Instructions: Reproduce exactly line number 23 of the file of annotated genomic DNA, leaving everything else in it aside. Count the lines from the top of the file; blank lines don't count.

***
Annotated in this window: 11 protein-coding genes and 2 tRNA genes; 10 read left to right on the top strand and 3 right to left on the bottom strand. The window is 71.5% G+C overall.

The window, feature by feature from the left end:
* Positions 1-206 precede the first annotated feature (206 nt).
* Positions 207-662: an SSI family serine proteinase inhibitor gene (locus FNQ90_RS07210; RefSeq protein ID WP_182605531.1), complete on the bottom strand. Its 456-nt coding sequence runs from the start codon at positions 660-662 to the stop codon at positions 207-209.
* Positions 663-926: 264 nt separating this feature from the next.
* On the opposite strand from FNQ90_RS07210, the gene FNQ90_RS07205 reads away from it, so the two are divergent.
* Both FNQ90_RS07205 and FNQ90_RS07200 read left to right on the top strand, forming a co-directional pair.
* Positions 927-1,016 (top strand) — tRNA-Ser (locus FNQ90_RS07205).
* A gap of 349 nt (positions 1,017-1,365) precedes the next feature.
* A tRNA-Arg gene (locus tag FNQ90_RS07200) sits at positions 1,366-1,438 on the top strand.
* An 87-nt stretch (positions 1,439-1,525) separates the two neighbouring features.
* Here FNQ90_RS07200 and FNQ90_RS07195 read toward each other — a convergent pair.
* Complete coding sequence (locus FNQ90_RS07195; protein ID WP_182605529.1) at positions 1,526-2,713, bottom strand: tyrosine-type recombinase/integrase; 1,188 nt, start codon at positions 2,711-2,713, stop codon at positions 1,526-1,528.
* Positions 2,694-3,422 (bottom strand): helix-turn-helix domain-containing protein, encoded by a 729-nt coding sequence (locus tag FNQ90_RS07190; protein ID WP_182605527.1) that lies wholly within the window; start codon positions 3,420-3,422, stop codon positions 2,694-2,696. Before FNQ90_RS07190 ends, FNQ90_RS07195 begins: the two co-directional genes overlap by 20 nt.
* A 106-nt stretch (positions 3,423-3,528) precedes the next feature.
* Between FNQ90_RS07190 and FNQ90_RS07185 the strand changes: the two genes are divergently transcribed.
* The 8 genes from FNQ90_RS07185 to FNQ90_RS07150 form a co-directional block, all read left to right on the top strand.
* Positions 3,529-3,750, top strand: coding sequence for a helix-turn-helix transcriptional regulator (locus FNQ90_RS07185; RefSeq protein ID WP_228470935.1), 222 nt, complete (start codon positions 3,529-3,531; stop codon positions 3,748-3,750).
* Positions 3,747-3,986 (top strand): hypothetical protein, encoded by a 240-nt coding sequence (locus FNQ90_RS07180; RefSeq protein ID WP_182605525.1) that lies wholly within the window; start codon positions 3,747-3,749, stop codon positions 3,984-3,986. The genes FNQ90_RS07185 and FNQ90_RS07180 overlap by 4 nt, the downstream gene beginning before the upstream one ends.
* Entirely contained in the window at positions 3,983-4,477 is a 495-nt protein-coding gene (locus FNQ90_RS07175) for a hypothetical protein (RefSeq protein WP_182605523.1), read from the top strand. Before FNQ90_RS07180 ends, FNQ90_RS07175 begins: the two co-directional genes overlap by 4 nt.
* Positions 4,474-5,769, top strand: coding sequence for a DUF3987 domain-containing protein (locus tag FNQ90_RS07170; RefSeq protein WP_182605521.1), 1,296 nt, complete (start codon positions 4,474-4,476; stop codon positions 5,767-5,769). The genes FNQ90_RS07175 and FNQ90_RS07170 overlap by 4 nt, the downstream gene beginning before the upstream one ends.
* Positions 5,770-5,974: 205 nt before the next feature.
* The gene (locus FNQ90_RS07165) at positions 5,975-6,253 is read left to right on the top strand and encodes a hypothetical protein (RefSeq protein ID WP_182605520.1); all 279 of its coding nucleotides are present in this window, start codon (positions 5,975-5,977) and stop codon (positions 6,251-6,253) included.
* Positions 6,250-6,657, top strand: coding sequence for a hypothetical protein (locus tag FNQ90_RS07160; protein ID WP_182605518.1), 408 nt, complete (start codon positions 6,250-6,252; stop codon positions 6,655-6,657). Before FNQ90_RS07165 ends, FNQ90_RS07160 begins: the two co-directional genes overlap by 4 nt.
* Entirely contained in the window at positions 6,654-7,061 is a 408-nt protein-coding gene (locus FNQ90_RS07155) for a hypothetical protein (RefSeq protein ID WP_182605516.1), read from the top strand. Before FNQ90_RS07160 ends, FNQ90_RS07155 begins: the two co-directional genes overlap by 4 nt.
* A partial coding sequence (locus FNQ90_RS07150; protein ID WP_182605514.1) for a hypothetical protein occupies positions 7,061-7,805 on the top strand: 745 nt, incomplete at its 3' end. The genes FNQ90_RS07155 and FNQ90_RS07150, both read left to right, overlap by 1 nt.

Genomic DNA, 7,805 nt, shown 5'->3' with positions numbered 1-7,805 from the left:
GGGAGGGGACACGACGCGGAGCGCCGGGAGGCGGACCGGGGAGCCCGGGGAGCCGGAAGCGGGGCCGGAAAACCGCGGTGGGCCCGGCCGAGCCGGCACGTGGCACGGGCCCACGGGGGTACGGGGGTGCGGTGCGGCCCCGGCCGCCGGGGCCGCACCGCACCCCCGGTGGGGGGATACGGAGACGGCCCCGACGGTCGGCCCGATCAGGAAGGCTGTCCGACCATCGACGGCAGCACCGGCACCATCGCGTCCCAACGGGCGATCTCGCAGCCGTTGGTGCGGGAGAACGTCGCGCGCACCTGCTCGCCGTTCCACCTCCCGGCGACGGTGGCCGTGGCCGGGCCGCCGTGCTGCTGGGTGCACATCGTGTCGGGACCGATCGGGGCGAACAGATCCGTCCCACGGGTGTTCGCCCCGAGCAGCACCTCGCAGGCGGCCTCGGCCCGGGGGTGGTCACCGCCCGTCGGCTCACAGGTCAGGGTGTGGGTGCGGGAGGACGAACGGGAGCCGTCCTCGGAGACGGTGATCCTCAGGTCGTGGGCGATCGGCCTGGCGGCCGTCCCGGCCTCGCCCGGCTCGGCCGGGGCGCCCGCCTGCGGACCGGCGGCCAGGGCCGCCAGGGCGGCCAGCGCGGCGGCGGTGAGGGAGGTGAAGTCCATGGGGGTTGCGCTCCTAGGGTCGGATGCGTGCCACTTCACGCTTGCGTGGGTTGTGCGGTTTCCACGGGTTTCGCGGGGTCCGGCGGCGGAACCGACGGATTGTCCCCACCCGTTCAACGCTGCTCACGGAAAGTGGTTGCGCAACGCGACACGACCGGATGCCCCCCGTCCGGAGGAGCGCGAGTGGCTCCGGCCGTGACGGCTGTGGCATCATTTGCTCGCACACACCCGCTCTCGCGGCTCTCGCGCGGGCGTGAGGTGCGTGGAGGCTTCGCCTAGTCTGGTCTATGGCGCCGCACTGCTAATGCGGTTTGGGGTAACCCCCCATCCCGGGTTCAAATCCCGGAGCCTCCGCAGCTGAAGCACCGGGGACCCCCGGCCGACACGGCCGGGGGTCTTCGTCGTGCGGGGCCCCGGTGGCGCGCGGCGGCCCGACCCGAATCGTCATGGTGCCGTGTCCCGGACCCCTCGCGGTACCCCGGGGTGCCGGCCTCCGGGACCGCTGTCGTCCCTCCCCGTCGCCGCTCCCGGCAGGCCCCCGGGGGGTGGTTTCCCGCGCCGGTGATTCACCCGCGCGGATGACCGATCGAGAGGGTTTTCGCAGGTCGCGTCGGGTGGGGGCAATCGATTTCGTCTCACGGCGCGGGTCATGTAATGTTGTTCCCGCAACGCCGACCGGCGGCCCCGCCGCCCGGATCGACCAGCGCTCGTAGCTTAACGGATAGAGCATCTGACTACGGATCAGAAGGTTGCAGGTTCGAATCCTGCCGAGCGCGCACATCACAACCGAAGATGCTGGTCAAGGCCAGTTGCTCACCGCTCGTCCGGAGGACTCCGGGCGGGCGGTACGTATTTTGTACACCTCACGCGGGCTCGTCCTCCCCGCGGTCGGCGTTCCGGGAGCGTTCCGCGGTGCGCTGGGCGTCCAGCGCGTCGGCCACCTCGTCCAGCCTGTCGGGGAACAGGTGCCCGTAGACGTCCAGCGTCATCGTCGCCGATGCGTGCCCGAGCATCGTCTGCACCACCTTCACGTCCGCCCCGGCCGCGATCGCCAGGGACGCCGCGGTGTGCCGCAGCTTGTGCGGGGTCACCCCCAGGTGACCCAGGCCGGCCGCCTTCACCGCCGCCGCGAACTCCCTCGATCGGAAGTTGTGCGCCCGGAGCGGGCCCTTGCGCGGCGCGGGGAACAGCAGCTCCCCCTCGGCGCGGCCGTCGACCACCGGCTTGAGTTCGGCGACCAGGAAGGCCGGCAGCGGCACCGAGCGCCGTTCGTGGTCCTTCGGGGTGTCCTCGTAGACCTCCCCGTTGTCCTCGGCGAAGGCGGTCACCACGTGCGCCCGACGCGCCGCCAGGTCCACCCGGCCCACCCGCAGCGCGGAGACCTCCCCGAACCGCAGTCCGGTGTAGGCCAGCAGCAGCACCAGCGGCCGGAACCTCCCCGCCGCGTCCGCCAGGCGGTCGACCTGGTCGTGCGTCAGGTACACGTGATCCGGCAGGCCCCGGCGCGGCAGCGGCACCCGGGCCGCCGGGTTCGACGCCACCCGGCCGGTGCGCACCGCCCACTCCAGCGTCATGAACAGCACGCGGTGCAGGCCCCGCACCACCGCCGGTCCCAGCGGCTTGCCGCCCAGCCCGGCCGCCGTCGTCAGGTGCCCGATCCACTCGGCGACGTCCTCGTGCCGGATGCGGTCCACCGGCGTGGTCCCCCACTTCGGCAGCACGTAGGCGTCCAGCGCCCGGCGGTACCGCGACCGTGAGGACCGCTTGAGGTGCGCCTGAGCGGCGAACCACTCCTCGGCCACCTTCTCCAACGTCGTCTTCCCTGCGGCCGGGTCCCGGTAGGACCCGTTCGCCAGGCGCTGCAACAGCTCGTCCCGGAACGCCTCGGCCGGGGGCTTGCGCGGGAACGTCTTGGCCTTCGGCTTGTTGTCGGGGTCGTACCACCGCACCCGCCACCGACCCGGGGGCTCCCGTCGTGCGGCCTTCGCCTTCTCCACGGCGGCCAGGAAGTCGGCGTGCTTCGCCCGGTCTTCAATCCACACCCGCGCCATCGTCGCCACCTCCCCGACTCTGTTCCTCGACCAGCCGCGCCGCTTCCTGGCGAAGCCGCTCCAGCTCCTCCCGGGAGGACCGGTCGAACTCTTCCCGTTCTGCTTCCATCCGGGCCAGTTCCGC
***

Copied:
* The gene (locus FNQ90_RS07165) at positions 5,975-6,253 is read left to right on the top strand and encodes a hypothetical protein (RefSeq protein ID WP_182605520.1); all 279 of its coding nucleotides are present in this window, start codon (positions 5,975-5,977) and stop codon (positions 6,251-6,253) included.